If you like fresh fruits and vegetables, June is your month. You name it, it’s in season.

At our house, we’ve gone to containers for both flowers and vegetables so, needless to say, our vegetable-growing days are waning. But, at their peak right now are four tomato plants and two giant basil plants. Put these two together, and you’ve got my favorite dish.

I think it was “The Silver Palate Cookbook” (1979) that turned me on to fresh tomato pasta dishes; the recipe in particular, its linguine with tomatoes and basil. But, for quick meals, I don’t even need the warm brie melting over the hot pasta. I’m fully satisfied with chopped Creole tomatoes, sweet basil, a quality Parmesan and good extra-virgin olive oil to create my masterpiece.

So many vegetables are at their best in our sunny climate. Farmers markets throughout the area are loaded with tomatoes, corn, eggplant, green beans, okra, sweet peppers, spinach and summer squash. Plus watermelons and blueberries with peaches soon to come. Blackberries are growing wild on the other side of the levee, and I’m thinking – ooh, cobblers!

The only markets I like better than ours are the ones in Alabama. Coming home from the beach, we pass several that have peas and butterbeans in the shell, something I can never find here. I inherited the love of shelling these wonderful Southern jewels from my mother, whose hands were never idle. She watched an occasional television program but not without shelling peas, working on a cross-stitch or hulling pecans from our big tree.

For many of our seasonal vegetables, roasting is the way to go. Corn, eggplant, peppers and even okra are quick, easy and delicious when roasted in the oven. Place them on a baking sheet, sprinkle with extra-virgin olive oil, salt, pepper and garlic powder and roast at 400 degrees, turning occasionally, until they are slightly browned and tender. Tastier yet, If you have the time, place veggies on a metal grilling basket and roast them over the coals. Serve as a side, or mix them with pasta for an entrée. Or, add them to a bowl of brown rice, quinoa or couscous, sprinkle with chopped nuts, and you have dinner-in-a-bowl.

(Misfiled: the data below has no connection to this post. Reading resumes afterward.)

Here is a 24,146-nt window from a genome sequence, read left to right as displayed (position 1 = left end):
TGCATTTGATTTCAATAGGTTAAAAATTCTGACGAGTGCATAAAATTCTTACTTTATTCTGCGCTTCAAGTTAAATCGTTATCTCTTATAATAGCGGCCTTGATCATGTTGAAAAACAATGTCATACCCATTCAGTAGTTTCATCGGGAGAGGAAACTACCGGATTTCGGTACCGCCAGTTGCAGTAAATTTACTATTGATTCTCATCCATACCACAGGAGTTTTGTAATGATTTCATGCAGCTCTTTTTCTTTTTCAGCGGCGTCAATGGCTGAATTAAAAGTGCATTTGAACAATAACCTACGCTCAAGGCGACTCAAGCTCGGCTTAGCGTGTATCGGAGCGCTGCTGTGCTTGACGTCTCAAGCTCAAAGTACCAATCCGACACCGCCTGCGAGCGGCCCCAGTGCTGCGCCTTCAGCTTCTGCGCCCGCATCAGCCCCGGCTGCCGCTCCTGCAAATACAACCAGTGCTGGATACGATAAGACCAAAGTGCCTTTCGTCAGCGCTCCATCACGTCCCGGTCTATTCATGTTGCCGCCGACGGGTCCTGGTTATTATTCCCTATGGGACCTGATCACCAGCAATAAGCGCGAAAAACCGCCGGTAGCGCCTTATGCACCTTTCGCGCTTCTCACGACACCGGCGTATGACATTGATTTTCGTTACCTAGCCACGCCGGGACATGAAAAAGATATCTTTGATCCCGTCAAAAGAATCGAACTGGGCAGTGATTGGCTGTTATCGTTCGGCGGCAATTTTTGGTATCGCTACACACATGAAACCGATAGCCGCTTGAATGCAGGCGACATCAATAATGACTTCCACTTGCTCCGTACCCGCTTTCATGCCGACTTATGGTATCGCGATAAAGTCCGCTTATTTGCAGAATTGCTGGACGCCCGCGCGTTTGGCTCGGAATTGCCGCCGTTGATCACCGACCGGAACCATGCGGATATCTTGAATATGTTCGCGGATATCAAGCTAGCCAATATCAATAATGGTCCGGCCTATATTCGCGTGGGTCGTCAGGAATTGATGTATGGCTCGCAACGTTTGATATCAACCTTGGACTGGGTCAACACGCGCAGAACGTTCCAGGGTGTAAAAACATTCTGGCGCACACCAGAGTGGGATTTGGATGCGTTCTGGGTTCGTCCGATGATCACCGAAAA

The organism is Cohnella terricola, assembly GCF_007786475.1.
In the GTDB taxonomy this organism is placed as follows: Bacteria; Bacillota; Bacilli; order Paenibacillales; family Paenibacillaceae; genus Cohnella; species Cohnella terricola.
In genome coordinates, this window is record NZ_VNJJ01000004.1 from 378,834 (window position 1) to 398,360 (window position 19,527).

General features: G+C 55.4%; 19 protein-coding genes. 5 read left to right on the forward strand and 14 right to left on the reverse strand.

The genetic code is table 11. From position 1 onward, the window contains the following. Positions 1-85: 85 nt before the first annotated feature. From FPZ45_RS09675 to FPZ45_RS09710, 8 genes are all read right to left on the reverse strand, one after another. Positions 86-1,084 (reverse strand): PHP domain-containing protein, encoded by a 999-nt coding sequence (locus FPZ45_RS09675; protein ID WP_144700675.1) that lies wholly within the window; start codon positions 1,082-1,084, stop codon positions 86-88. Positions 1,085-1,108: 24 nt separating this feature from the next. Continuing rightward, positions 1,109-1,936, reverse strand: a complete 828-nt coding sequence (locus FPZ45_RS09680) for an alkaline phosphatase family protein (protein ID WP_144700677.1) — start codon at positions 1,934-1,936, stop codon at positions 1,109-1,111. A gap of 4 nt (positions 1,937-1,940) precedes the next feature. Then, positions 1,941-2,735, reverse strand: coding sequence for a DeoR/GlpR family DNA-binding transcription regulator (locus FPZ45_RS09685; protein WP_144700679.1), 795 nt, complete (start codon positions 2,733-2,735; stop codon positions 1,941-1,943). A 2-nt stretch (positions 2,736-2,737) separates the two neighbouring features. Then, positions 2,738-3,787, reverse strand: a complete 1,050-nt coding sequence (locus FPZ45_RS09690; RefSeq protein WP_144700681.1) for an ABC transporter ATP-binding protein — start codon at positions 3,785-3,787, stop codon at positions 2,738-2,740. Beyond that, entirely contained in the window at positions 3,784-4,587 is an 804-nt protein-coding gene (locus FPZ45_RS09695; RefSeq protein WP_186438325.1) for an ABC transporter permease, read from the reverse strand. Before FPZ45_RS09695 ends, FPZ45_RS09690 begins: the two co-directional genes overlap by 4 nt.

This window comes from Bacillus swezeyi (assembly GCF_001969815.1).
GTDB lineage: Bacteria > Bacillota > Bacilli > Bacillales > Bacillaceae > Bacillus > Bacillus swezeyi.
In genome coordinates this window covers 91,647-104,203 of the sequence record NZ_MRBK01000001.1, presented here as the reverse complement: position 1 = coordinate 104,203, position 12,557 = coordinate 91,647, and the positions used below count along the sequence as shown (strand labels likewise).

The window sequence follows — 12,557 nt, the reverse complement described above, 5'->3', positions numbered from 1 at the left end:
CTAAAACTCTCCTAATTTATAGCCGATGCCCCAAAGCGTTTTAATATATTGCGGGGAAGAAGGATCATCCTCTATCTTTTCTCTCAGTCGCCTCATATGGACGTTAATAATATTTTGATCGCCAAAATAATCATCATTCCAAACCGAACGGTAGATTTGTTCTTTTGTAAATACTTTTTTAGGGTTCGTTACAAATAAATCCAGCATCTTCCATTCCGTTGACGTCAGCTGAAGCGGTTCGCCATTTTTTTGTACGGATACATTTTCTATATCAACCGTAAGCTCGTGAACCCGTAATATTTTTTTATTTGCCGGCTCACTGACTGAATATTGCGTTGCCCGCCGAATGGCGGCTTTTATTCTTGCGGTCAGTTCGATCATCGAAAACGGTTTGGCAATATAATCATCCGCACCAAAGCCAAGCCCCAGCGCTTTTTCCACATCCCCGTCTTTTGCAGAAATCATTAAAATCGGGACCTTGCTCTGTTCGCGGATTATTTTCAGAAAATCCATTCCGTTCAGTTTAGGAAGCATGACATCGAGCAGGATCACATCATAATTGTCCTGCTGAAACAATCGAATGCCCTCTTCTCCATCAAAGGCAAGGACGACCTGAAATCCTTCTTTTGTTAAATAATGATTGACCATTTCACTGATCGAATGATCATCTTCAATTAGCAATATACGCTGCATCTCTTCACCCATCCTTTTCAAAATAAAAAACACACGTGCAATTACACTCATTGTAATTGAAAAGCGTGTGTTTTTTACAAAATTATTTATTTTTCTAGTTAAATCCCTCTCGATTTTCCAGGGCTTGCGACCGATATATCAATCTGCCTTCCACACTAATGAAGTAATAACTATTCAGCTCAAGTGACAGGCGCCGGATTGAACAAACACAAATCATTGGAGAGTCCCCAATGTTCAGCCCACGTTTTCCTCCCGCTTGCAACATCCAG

And, just for the record, a Creole tomato is any tomato grown in our river-kissed New Orleans-area soil.


Two peas in a pod

Field peas and butterbeans are prized in Deep-South cooking but not so much in citified Creole cuisine. For best results in cooking these summer favorites, simmer them with chunks of lean ham and onions. Most importantly, they should be served with cornbread. Who knows? They could become as fashionable as the old country favorite collard greens.


Tomato Basil Salad

3 large, fresh red-ripe Creole tomatoes
1 cup, packed, fresh sweet basil leaves, roughly chopped, plus 8 whole leaves for garnish
3 large cloves garlic, minced
½ good-quality cup extra-virgin
olive oil
Coarse salt and freshly grated black pepper to taste
Pinch crushed red pepper flakes
1 pound angel hair or other pasta
1 cup freshly grated, high-quality Parmesan cheese

1. Chop tomatoes into ½-inch wide cubes and place in medium bowl. Add chopped basil, garlic and seasonings and toss.
2. Cook pasta in lightly salted boiling water until just done. For angel hair, this takes a few minutes; for larger pasta, a little longer. Always pull out a piece and taste it for doneness. Drain and place in large serving bowl.
3. Add tomato mixture to pasta and toss. Sprinkle with Parmesan and toss. Adjust seasonings, and sprinkle top with extra Parmesan, if desired. Garnish with whole basil leaves. Serves 4 to 6.

Note: To add a special taste, replace the Parmesan with ½ pound of brie cheese, rind removed and torn into pieces. Add to hot pasta before adding tomatoes. You can still garnish with a sprinkle of Parmesan.